In 2007, Rylance performed in Boeing Boeing in London. In 2008, he reprised the role on Broadway and subsequently won Drama Desk and Tony Awards for his performance. (For his acceptance speech for the Tony, Rylance recited a work by poet Louis Jenkins).

In 2009, Rylance won the Critics' Circle Theatre Award Best Actor, 2009 for his role of Johnny Byron in Jerusalem written by Jez Butterworth at the Royal Court Theatre in London.

In 2010 he starred in a revival of David Hirson's verse play La Bête, with David Hyde Pierce and Joanna Lumley. The play ran first at London's Comedy Theatre before transferring to the Music Box Theatre on Broadway, on 23 September 2010.

Also in 2010, Rylance won another Olivier award for best actor in the role of Johnny Byron in Jerusalem at the Apollo Theatre, London. In 2011 he won his second Tony Award for playing the same role in the Broadway production (for his acceptance speech, he again recited a Louis Jenkins poem). In a 2012 interview with Jonathan Ross, Stephen Fry stated that he believed Rylance was the best stage actor in the world, "phenomenal".

Globe Theatre[edit]

In 1995, Rylance became the first Artistic Director of Shakespeare's Globe Theatre, a post he filled until 2005. Rylance directed and acted in every season, in works by Shakespeare and others, notably in all-male productions of Twelfth Night where he starred as Olivia, and Richard II where he took the title role. Under his directorate, new plays were performed at the Globe, the first being Augustine's Oak (referring to Augustine of Canterbury and Christianisation of Anglo-Saxon England) by Peter Oswald, the writer-in-residence, which was performed in 1999. A second play by Oswald followed in 2002: The Golden Ass or the Curious Man. In 2005, Oswald's third play written for the Globe was performed for the first time: The Storm, an adaptation of Plautus' comedy Rudens (The Rope) – one of the sources of Shakespeare's The Tempest. Other historical first nights were organised by Rylance while director of the Globe including Twelfth Night performed in 2002 at Middle Temple, to commemorate its first performance there exactly 400 years before, and Measure for Measure at Hampton Court in summer 2004.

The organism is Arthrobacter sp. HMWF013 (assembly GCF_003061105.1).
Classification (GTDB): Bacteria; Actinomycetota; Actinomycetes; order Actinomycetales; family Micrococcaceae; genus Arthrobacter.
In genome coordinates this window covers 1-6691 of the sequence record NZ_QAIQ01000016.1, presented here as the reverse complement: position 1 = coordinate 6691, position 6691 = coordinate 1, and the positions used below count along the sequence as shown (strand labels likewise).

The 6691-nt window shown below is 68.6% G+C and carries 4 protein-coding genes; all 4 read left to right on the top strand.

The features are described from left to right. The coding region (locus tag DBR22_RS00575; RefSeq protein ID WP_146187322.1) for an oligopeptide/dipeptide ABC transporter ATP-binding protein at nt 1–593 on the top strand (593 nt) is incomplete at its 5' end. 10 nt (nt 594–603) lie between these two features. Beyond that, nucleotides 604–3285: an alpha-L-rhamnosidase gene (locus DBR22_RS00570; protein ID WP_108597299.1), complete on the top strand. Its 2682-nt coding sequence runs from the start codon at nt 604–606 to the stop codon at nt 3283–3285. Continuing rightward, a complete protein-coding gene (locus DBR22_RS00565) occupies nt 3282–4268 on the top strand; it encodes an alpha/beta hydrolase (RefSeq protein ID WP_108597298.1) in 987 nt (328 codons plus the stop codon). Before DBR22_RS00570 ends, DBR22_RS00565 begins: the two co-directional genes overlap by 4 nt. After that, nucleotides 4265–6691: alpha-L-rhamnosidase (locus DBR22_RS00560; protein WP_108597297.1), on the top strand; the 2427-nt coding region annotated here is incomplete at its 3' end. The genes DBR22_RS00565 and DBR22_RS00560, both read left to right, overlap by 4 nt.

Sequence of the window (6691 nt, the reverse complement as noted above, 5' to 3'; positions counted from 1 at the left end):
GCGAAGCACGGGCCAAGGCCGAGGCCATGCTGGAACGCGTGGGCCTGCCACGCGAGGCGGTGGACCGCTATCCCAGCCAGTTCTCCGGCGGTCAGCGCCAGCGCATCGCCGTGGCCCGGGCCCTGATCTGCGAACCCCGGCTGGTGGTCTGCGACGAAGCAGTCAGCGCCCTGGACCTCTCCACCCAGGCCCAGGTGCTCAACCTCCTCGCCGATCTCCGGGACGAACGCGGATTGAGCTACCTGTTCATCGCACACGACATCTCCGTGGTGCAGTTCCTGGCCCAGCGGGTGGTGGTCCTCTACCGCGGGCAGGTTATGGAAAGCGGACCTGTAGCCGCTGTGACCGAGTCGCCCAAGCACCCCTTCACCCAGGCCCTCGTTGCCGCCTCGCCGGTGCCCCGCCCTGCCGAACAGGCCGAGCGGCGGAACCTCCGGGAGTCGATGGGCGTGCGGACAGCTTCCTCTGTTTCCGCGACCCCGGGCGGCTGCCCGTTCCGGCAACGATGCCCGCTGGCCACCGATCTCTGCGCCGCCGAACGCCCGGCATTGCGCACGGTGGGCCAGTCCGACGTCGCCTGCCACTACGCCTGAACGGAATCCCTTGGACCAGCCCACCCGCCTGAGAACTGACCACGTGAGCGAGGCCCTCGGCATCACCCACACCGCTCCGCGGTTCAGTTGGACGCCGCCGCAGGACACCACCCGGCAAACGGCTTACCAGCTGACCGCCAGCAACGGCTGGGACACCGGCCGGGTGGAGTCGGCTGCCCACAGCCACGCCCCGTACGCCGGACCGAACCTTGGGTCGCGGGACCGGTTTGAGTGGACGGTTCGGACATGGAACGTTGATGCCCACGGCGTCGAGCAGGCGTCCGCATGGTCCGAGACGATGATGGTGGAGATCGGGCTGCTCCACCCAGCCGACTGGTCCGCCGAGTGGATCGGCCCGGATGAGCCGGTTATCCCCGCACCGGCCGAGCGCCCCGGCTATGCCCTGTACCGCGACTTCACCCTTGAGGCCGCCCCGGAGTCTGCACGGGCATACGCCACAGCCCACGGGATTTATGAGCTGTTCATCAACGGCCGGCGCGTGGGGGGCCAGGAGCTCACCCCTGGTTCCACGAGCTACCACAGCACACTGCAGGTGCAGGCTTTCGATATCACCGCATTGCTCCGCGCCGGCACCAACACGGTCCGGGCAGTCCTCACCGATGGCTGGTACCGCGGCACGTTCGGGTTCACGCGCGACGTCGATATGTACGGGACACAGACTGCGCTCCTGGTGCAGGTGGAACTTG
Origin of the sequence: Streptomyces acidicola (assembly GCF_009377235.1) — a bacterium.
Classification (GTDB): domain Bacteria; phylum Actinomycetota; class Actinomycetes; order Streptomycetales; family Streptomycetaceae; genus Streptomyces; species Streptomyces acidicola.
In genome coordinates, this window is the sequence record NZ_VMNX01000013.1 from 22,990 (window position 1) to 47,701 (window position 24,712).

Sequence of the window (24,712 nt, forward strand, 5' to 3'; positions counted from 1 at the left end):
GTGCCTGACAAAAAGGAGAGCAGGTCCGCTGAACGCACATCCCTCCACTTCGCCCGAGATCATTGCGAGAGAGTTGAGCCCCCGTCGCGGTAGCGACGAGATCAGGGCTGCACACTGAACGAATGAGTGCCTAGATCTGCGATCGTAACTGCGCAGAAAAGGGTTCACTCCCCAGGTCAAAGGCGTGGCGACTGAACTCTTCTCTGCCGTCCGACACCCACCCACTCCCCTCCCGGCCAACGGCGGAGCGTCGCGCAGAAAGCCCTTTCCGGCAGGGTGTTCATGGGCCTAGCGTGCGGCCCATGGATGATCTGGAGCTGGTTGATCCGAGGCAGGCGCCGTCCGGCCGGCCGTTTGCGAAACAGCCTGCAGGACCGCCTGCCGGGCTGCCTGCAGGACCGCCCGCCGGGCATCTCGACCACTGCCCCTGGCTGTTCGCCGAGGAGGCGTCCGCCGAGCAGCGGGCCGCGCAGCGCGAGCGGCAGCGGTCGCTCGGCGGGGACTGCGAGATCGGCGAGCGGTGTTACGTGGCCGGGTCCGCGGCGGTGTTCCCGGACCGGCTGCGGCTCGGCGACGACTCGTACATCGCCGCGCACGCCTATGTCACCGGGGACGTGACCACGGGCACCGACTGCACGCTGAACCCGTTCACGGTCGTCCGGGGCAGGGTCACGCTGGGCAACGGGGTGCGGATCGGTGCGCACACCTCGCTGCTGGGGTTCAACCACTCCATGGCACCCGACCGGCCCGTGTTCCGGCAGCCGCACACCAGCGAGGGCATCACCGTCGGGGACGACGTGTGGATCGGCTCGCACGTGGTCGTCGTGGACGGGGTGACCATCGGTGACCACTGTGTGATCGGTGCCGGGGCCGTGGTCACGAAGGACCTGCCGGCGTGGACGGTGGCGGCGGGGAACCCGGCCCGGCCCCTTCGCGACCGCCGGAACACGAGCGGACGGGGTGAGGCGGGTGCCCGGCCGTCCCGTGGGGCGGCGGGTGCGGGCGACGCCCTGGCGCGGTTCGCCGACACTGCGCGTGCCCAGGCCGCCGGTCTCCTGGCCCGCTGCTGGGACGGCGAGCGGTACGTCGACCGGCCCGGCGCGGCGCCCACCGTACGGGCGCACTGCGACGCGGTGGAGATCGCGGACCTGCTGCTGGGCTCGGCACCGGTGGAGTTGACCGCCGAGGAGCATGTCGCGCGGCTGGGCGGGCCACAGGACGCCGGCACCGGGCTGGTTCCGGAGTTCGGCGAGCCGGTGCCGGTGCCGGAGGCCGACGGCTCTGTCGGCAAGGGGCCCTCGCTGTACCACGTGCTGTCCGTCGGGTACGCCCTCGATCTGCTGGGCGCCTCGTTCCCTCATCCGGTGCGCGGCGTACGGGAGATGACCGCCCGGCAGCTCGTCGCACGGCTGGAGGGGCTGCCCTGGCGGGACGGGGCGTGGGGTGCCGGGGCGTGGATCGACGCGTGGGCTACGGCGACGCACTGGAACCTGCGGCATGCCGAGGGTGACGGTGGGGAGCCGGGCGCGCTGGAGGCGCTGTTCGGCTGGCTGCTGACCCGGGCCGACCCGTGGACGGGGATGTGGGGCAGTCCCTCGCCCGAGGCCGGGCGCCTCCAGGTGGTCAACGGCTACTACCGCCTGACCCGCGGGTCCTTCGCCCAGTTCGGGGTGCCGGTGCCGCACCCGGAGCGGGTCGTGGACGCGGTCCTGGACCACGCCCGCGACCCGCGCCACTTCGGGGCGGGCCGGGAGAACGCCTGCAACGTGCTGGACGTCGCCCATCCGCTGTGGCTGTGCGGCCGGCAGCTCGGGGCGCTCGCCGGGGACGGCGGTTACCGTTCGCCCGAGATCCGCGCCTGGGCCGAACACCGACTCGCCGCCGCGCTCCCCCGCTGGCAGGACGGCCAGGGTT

Shakespeare controversy[edit]

On 8 September 2007 Derek Jacobi and Mark Rylance unveiled a Declaration of Reasonable Doubt on the authorship of Shakespeare's work, after the final matinée of I am Shakespeare, a play in Chichester, Sussex.

The actual author was proposed to be Christopher Marlowe, Francis Bacon, the Earl of Oxford, Edward de Vere or Mary Sidney (Mary Sidney Herbert, Countess of Pembroke). The declaration named 20 prominent doubters of the past, including Mark Twain, Orson Welles, John Gielgud and Charlie Chaplin and was made by Shakespeare Authorship Coalition duly signed online by 300 people to begin new research. Jacobi and Rylance presented a copy of the document to William Leahy, head of English at Brunel University, London.[1]

Rylance wrote (co-conceived by John Dove) and starred in The BIG Secret Live—I am Shakespeare—Webcam Daytime Chatroom Show (A comedy of Shakespearean identity crisis) which toured England in 2007.

Personal life[edit]

In 1992 he married Claire van Kampen whom he met while working at the National Theatre.[2] He has a sister named Susannah, an opera singer and author, and a brother, Jonathan, who works as a sommelier at Chez Panisse.[3] His stepdaughter is actress Juliet Rylance, who is married to actor Christian Camargo. His younger stepdaughter, filmmaker Nataasha Van Kampen, died in July 2012 at the age of twenty-eight, as a result of which Rylance withdrew from his planned participation in the 2012 Summer Olympics opening ceremony.[4]